Many drugs have decreased therapeutic activity due to issues with absorption, distribution, metabolism and excretion. The co-formulation or covalent attachment of drugs with fatty acids has demonstrated some capacity to overcome these issues by improving intestinal permeability, slowing clearance and binding serum proteins for selective tissue uptake and metabolism. For orally administered drugs, albeit at low level of availability, the presence of fatty acids and triglycerides in the intestinal lumen may promote intestinal uptake of small hydrophilic molecules. Small lipophilic drugs or acylated hydrophilic drugs also show increased lymphatic uptake and enhanced passive diffusional uptake. Fatty acid conjugation of small and large proteins or peptides have exhibited protracted plasma half-lives, site-specific delivery and sustained release upon parenteral administration. These improvements are most likely due to associations with lipid-binding serum proteins, namely albumin, LDL and HDL. These molecular interactions, although not fully characterized, could provide the ability of using the endogenous carrier systems for improving therapeutic outcomes. PMID:22921839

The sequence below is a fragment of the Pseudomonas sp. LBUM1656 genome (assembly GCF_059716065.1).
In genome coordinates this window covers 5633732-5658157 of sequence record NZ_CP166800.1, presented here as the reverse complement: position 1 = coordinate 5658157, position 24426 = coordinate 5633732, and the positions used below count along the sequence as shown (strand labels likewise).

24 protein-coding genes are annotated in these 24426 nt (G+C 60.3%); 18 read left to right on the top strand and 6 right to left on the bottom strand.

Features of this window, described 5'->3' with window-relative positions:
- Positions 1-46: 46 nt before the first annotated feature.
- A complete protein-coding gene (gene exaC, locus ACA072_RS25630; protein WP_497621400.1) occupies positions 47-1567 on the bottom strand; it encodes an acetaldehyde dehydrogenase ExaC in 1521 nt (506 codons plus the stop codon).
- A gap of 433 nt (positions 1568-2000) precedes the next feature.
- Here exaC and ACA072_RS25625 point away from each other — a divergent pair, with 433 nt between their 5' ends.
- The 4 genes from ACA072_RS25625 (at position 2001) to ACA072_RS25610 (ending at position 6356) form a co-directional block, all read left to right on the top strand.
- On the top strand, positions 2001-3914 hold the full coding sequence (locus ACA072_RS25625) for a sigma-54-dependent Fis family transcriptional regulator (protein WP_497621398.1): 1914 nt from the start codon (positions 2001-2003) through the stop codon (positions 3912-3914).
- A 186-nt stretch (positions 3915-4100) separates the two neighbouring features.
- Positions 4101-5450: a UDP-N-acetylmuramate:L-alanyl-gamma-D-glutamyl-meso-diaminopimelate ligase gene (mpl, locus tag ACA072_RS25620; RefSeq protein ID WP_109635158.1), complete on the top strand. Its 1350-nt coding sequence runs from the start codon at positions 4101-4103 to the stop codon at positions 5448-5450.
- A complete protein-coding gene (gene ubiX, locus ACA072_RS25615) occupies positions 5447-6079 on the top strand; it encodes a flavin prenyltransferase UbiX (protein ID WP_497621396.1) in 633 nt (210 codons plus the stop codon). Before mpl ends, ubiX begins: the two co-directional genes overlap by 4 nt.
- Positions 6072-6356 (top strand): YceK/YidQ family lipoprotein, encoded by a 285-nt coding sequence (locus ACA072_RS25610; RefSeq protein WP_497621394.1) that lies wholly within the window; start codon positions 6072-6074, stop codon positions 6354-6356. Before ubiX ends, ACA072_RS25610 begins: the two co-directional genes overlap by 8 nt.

10. Total Parenteral Nutrition Attenuates Cerulein-Induced Pancreatitis in Rats

    PubMed Central

    Koopmann, Matthew C.; Baumler, Megan D.; Boehler, Christopher J.; Chang, Faye L.; Ney, Denise M.; Groblewski, Guy E.

    2012-01-01